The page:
‘Under the garb of charity’
THIS is apropos Muhammad Amir Rana’s article ‘Under the garb of charity’ (Dec 2). The writer critically discussed militancy under different sectarian elements in Pakistan.
These elements are a huge threat to the country’s integrity, as well as to the image of Islam.
The source of their finances is not only charities but many commercial projects. In more recent times publication of misguided and ideologically invalid contents in the form of books and pamphlets is contributing a huge amount.
How unfortunate that a top Islamic philosopher, scientist or intellectual, with proven worth, would be happy with a few thousand copies of his book sold out whereas a book with confused thought from a sectarian group would fetch millions of dollars. This kind of literature usually contains hatred for other sects which indeed sows the seed of militancy and book their place for funds from those members of the sects who cannot actively participate in militant activities directly.
Everyone knows that nearly all these sectarian groups have their different teams like Team A is involved in preaching rather inducing its own Islamic perceptions; Team B protects its political objectives; Team C involves in community interactions through charities and Team D goes t any extent if sectarian lust is at stake.
In fact, any group preaching sectarian divide among Muslims is doing business in the name of Islam. Moreover, millions of children in Pakistan below the age of 16 are falling easy prey to these egoistic sectarian elements in so-called ‘madressahs’ where they learn to hate others and the only skill they develop is either begging from door to door for food or they become part of the militant wing.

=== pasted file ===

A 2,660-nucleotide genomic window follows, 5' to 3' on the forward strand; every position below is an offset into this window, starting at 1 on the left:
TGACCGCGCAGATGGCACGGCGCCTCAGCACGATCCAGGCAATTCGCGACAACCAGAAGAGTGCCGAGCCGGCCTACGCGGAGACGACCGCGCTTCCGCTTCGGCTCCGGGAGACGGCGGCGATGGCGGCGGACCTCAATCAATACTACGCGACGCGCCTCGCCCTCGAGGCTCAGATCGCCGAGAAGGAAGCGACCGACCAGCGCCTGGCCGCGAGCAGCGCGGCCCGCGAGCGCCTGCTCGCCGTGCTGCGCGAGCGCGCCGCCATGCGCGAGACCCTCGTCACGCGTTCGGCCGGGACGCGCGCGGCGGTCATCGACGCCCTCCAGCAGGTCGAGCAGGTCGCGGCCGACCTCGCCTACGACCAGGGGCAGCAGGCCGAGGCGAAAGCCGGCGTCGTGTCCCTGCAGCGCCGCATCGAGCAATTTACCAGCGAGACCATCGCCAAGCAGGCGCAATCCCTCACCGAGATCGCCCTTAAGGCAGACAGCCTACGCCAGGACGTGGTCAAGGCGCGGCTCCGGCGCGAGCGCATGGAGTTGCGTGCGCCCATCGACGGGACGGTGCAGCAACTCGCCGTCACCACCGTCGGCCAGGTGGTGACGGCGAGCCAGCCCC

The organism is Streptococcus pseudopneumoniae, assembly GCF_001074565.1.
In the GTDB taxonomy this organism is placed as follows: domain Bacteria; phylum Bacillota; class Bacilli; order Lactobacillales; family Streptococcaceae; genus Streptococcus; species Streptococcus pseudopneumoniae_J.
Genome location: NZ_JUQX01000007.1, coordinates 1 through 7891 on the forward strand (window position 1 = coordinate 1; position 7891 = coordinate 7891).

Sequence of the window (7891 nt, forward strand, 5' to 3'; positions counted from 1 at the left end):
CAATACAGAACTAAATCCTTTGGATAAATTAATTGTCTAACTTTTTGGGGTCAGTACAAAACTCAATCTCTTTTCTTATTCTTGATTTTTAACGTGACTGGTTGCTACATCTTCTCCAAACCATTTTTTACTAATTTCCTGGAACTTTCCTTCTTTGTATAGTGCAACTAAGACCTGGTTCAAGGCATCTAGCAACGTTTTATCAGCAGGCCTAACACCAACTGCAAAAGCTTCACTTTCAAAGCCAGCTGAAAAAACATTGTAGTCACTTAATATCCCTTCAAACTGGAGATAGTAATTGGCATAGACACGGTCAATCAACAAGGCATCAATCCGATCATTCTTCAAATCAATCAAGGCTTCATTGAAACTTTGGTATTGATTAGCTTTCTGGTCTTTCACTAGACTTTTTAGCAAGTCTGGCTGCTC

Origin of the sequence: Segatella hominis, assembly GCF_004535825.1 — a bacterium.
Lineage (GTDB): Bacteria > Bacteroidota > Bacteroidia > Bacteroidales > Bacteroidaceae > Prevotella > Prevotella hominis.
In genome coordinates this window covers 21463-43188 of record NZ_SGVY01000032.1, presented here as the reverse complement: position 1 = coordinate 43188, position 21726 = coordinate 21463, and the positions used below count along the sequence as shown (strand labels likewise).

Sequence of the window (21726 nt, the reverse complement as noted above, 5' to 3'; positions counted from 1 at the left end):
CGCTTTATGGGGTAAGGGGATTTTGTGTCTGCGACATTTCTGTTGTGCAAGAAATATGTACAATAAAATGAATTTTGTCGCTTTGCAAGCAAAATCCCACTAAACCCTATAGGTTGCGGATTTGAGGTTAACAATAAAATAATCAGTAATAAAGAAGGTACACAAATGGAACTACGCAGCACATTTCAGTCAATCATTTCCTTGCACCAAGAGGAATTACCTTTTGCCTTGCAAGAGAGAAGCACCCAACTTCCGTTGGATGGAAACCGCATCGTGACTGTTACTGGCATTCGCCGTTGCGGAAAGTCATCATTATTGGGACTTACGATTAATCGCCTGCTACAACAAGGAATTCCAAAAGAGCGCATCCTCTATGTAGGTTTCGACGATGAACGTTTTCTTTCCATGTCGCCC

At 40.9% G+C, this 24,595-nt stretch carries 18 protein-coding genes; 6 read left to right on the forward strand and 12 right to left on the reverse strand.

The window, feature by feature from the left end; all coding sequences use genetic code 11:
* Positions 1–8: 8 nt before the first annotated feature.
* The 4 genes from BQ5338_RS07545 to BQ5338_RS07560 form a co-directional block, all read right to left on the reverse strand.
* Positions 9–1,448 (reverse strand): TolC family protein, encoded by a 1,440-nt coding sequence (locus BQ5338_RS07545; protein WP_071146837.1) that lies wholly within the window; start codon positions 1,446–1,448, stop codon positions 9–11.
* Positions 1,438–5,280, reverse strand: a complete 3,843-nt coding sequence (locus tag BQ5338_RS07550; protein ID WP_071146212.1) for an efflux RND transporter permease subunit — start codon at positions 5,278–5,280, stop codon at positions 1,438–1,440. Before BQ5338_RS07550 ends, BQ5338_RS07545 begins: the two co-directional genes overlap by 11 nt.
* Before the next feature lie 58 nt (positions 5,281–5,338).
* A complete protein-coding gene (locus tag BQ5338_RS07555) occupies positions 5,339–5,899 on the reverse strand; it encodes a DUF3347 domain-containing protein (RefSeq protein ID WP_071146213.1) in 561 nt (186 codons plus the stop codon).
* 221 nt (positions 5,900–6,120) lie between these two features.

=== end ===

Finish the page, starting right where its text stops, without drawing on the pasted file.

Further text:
Grabbing land through building mosques on public or private properties is a common practice that is even not probed by state agencies or civil society.
Finally, the most threatening aspect of this sectarian religiosity is that they market their false imagination about Islam and blackmail the community for funds and properties.
Even various regimes in Pakistan have not taken a stand or responded to such sensitive issues, thinking that it could affect their political mandate.
Intellectuals have cornered themselves to avoid the flames of sectarian religiosity. In fact, everyone has taken a position to save his skin and watch the societal decay in Pakistan. The country looks like a snake eating itself through its tail.
Dera Ghazi Khan